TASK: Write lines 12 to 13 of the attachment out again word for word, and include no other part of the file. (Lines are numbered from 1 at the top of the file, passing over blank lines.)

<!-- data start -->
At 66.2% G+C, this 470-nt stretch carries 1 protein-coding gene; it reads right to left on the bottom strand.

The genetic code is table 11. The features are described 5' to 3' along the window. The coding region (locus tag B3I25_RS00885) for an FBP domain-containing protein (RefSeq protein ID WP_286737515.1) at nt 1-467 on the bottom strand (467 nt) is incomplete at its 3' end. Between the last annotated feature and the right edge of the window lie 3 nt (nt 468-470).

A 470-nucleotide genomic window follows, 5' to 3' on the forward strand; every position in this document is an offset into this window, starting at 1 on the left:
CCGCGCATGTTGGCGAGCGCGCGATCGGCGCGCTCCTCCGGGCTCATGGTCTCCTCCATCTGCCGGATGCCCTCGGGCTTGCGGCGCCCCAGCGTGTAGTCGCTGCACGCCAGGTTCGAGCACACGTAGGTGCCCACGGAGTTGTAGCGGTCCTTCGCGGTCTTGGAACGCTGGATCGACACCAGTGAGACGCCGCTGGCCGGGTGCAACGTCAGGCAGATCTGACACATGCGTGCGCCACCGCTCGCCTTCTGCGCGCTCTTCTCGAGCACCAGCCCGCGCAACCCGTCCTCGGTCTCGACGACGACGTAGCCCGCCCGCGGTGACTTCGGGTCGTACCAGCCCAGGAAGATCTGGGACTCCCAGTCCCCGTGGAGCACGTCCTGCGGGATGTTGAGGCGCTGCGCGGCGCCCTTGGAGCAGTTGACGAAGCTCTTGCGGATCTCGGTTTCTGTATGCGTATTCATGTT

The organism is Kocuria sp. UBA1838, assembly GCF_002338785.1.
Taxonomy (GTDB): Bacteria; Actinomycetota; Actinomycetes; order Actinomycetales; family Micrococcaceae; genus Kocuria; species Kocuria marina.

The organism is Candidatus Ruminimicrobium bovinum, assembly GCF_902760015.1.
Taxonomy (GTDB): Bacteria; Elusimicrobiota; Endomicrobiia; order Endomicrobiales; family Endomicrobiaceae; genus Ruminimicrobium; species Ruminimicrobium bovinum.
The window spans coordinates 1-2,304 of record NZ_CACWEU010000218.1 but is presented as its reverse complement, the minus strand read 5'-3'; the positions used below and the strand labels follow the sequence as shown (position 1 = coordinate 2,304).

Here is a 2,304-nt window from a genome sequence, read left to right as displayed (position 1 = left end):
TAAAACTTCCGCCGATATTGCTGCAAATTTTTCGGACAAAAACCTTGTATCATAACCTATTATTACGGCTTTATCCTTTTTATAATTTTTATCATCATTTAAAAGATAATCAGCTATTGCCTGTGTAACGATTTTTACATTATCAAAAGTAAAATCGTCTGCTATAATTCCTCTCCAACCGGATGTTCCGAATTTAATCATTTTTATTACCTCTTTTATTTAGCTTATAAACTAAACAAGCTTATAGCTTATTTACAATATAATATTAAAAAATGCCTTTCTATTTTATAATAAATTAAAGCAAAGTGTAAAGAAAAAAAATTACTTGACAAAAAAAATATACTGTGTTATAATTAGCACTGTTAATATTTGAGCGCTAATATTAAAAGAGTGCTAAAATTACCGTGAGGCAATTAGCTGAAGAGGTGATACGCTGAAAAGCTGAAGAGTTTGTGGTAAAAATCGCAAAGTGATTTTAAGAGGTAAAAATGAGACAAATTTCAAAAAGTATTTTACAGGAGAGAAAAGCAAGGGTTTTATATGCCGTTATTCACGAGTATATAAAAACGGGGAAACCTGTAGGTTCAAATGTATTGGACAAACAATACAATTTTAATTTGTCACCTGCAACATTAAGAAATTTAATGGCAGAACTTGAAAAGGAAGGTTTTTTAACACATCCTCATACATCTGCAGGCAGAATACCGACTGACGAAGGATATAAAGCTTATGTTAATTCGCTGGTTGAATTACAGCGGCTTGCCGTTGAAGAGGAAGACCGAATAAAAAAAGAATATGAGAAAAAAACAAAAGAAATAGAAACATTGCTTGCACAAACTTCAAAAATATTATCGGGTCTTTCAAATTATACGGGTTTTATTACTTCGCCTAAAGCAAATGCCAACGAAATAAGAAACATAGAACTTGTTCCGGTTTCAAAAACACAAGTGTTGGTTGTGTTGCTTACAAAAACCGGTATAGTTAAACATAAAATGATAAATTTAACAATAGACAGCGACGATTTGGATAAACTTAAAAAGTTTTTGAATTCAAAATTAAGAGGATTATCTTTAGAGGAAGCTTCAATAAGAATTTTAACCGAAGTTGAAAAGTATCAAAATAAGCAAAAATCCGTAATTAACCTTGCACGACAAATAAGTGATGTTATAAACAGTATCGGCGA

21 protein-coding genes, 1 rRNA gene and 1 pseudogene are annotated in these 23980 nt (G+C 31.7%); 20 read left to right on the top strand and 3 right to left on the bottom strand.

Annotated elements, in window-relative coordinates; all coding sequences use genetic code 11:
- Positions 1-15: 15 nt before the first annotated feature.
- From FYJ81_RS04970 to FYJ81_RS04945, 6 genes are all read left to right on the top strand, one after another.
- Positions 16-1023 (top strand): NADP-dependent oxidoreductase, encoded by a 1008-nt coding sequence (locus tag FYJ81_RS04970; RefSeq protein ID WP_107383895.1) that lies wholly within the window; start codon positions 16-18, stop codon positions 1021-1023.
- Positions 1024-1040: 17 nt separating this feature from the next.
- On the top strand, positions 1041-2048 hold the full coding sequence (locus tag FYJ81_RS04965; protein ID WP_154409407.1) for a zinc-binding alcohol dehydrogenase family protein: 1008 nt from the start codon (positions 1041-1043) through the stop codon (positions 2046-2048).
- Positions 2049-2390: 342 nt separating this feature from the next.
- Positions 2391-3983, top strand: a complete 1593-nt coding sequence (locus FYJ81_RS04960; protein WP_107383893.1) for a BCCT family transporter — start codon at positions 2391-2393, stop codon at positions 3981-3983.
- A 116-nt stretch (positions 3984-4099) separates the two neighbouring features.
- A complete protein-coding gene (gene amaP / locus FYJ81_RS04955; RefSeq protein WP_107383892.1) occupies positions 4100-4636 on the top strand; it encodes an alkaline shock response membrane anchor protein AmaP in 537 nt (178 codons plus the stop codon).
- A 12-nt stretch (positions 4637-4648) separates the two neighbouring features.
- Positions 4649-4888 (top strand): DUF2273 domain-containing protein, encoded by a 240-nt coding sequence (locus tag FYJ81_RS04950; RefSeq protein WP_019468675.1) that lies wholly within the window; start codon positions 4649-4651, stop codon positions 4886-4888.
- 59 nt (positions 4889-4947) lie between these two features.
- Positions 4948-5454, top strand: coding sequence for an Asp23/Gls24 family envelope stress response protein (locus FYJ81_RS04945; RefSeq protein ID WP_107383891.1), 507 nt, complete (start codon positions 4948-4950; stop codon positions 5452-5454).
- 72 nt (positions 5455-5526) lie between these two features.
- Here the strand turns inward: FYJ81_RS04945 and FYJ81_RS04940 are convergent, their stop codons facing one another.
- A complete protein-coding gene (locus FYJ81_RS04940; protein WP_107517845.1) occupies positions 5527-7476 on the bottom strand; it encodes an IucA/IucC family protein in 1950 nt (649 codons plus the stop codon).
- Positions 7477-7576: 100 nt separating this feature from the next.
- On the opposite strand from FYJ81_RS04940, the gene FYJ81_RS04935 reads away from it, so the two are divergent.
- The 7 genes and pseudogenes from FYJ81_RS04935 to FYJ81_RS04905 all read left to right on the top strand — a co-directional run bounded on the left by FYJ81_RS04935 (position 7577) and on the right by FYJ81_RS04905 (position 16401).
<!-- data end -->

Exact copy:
21 protein-coding genes, 1 rRNA gene and 1 pseudogene are annotated in these 23980 nt (G+C 31.7%); 20 read left to right on the top strand and 3 right to left on the bottom strand.

Annotated elements, in window-relative coordinates; all coding sequences use genetic code 11: